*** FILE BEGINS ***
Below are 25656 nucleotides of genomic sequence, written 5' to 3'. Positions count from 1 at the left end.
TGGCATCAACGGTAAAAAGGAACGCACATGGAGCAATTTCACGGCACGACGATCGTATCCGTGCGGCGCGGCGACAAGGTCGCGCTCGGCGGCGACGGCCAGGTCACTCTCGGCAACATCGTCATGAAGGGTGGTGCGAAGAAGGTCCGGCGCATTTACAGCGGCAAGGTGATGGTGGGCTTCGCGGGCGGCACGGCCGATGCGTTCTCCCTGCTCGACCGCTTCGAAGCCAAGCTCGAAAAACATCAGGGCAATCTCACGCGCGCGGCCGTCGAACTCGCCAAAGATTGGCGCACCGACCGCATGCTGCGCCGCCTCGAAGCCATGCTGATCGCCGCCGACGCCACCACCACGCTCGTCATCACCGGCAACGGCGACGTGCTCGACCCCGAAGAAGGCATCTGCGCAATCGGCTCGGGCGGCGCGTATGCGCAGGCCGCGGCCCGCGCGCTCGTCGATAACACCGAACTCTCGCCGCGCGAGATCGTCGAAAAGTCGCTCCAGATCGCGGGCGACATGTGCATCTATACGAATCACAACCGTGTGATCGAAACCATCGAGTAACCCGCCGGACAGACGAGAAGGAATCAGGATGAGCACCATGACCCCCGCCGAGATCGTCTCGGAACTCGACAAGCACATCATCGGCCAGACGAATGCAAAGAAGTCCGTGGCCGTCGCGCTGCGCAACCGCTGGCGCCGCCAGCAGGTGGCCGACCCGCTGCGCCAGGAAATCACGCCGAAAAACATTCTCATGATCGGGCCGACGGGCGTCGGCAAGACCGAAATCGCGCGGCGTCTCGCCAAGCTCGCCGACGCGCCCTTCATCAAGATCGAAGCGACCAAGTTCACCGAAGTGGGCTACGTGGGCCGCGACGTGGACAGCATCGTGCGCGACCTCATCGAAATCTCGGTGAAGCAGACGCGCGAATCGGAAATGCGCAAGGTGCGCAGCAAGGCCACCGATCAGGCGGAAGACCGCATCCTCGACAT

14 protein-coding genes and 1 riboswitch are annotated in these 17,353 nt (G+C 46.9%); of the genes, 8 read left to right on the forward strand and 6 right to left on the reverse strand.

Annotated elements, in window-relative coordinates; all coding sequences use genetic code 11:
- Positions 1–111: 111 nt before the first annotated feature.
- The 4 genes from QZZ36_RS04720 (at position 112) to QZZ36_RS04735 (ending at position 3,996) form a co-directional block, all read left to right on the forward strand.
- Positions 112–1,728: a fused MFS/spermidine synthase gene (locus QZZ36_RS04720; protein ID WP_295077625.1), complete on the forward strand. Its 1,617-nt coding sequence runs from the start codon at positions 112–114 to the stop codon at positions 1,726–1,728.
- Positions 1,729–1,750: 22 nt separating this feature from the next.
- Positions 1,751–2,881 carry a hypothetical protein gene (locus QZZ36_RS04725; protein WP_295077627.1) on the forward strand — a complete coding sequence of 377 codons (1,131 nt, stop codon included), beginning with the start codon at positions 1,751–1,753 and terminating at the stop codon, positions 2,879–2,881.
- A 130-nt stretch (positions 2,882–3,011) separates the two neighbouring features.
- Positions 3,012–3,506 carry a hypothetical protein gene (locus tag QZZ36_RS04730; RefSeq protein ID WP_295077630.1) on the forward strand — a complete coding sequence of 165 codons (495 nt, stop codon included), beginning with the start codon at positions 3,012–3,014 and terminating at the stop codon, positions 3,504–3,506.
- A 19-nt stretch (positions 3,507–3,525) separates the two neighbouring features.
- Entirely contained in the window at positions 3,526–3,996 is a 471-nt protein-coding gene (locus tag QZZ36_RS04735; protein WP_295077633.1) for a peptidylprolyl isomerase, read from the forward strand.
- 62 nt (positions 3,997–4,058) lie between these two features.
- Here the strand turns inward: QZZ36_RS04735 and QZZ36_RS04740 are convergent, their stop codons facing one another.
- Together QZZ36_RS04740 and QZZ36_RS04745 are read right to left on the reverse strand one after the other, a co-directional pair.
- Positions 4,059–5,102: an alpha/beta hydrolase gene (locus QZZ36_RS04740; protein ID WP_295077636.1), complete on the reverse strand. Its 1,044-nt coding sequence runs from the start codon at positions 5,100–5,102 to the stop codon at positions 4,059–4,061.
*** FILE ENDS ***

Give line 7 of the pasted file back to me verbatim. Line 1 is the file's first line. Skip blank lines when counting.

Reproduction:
- Positions 112–1,728: a fused MFS/spermidine synthase gene (locus QZZ36_RS04720; protein ID WP_295077625.1), complete on the forward strand. Its 1,617-nt coding sequence runs from the start codon at positions 112–114 to the stop codon at positions 1,726–1,728.